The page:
JEONJU, North Jeolla — Imagine seeing a 3-D model of Jeonju, North Jeolla, from a bird’s eye view. You can zoom in to take a look at each floor of Jeonju City Hall and even find out what material was used in its construction. Checking out how the city looks at different times of the day is also possible.
These virtual replicas of the real world are called digital twins.
As well as being interesting to look at, either on a computer screen or in virtual reality (VR), digital twins are the foundation for the government’s smart city goals.
Together with LX, a state-backed land information company under the Ministry of Land, Infrastructure and Transport, Jeonju is at the forefront of Korea’s digital twin technology.
Around 30 percent of Jeonju’s 200 square kilometers (77 square miles) has been recreated as a 3-D model since the project began in 2018. The plan is to complete modeling of the entire city by the first half of this year.
“A digital twin makes it possible to simulate projects in VR that are difficult to conduct in reality,” said Kim Gi-seoung, vice president of LX, at a press event held in Jeonju on Tuesday. “It can be applied in various fields, including traffic and the environment.”
LX plans to facilitate Jeonju’s administrative work using the 3-D model of the city.
Finding the right spot to plant trees to resolve the city's urban heat island effect has been one of the city’s primary projects. Jeonju, which is in a valley, has seen temperatures rise in recent years due to rapid urbanization and high-rise apartments, which has disturbed the way wind moves through the valley.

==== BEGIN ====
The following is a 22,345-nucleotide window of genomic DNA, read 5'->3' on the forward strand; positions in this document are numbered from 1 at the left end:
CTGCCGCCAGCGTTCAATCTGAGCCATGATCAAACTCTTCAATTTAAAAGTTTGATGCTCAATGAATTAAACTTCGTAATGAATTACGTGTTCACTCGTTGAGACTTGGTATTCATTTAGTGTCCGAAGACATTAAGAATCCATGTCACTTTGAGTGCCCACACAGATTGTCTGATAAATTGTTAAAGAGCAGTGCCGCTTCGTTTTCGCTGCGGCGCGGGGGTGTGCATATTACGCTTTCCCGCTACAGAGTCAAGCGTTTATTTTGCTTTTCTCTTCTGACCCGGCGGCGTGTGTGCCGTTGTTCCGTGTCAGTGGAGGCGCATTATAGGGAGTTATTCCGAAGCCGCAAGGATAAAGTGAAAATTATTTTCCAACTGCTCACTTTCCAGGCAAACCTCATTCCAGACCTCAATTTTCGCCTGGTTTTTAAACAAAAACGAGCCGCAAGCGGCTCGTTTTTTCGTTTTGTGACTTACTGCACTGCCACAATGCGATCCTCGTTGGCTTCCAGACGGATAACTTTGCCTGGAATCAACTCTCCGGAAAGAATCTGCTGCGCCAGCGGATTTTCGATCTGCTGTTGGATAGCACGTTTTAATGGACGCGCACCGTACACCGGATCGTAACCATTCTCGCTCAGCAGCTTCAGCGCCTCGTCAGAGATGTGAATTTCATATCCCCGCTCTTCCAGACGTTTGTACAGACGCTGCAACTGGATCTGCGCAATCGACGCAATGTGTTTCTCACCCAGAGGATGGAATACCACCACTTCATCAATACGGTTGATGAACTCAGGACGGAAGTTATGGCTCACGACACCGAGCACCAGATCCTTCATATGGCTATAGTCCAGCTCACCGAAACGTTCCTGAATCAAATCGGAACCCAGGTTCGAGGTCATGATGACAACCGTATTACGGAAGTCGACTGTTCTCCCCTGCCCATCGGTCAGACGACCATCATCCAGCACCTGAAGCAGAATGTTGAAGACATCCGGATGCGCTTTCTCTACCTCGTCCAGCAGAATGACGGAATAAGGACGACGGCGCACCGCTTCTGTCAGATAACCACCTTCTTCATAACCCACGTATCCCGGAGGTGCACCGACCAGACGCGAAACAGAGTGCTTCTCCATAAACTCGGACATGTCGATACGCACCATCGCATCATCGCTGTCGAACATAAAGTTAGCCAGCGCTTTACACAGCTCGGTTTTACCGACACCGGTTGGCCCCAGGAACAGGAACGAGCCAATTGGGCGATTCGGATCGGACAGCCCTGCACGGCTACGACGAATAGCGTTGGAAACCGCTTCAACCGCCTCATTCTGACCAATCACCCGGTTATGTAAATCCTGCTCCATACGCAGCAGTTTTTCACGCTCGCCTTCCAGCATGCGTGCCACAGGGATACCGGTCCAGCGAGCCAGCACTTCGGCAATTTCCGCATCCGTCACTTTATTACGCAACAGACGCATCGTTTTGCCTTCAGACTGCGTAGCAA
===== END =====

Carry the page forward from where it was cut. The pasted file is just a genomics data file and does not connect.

“Jeonju is conducting a campaign to plant 10 million trees through 2026 to combat the urban heat effect,” said Choi Myung-kyu, the vice mayor of the city. “In simulations, Jeonju has measured the change of temperature and view depending on where trees are planted.
“We get to find out the expected effect in advance, which we would have had to wait 30 years for without the simulations," said Kim from LX.
Using 3-D simulations, LX has positioned trees to annually absorb an estimated 810 tons of carbon dioxide while emitting 583 tons of oxygen based on data collected from 2018 and 2019. The trees are also estimated to absorb 11.6 kilograms (25.6 pounds) of fine dust a year.
LX could not provide a comparison with trees that were planted without the simulation.
Jeonju also expects its digital twin to play a critical role in raising public safety.
Fighting fires is one area that could benefit.
On a 3-D model of a building, firefighters can learn about the interior materials used and how many people reside on each floor. This helps them decide where to concentrate resources and how many firefighters to dispatch.
The modeling also makes sure firefighters get the most up-to-date information of the building, unlike a printed floor plan, according to Park Sun-woo, a spokesperson for LX from its smart platform department.
As good as they sound, digital twins also come with cost and security concerns.
Digital twins constantly need to be updated in line with changes made in the real world, meaning costs will continue to rise.
“As a public institution, there is a limit,” said Park. “Private companies are hesitant to jump into creating 3-D models of a city because it’s such a big project.”
LX plans to invest 7.2 billion won ($6.5 million) on digital twins through 2022.
Park also expressed concerns over the level of exposure of private information on a 3-D model.
“To what extent private information should be revealed, like the average number of daily customers at a restaurant or its annual revenue, is still being considered,” Park added.
BY JIN MIN-JI [firstname.lastname@example.org]